The fact is, the nation’s countryside is much more diverse than the way it’s usually depicted in the media. It is not a parochial homogeny defined by narrow industrial interests, but a diverse landscape with a broad sweep of economic priorities.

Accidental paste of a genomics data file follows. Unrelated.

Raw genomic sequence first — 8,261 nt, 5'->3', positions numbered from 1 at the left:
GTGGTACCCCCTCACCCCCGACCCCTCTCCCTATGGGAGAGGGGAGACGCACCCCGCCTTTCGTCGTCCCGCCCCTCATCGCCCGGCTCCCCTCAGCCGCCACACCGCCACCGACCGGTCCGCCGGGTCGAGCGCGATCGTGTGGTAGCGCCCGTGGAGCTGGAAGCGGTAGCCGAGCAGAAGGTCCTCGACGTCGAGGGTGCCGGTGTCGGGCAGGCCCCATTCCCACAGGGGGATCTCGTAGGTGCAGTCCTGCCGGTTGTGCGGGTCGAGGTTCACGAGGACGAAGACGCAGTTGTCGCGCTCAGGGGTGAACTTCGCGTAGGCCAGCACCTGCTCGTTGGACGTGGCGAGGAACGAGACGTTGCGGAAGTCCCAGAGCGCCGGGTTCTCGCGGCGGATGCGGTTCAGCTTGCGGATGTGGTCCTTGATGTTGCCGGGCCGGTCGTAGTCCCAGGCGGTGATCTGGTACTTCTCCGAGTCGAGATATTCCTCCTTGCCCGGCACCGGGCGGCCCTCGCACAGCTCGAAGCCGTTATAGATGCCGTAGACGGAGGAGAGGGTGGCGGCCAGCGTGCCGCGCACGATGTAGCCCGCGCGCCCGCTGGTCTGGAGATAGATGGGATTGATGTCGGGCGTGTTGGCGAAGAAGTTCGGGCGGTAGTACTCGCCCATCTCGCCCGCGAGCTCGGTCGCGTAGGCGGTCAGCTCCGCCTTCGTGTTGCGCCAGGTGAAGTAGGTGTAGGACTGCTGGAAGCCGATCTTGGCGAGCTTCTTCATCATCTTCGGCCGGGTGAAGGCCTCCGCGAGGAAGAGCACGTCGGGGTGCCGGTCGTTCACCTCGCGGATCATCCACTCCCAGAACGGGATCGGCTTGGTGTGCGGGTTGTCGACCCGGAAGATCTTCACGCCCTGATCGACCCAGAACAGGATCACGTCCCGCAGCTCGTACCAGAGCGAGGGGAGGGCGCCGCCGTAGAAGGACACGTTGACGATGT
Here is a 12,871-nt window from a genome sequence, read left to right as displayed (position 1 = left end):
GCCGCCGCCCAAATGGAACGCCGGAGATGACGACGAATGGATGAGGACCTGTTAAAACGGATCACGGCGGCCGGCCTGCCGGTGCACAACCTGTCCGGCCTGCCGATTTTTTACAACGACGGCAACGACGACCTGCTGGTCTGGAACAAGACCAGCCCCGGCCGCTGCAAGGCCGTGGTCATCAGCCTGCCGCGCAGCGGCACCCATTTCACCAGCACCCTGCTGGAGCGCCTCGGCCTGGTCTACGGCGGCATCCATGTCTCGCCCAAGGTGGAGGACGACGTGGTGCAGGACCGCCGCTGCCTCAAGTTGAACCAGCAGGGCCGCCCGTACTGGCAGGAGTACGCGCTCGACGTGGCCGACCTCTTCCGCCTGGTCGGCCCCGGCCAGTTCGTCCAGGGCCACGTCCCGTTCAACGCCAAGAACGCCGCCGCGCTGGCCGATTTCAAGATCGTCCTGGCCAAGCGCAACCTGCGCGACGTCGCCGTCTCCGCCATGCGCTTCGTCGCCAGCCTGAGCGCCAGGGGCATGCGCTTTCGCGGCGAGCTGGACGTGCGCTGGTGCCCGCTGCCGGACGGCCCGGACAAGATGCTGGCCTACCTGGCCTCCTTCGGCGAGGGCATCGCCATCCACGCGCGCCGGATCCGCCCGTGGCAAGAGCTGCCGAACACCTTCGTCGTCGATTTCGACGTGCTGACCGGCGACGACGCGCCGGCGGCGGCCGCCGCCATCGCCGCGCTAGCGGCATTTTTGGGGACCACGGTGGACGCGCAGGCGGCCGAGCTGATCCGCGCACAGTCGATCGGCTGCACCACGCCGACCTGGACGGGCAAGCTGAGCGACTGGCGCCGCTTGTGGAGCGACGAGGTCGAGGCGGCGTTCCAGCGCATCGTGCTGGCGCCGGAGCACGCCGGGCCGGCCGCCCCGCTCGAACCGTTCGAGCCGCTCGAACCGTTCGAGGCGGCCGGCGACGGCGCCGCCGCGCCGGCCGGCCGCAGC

Take ethnic diversity. In the 10 U.S. counties with the lowest per capita income as of the 2010 census, all of which are located in rural areas, whites constituted more than 61 percent of the population in only three. Whites were the minority in four of these counties. This does not account for households that may have a clear reason not to complete the census due to the presence of residents who may be living in the country without documentation. At the same time, while Trump did indeed do very well in rural America — he won by a margin of 62 percent to 34 percent in small towns — an election is an equally imperfect measure of who lives in a given place, especially considering the disproportionate impact of voter suppression measures upon minority voters.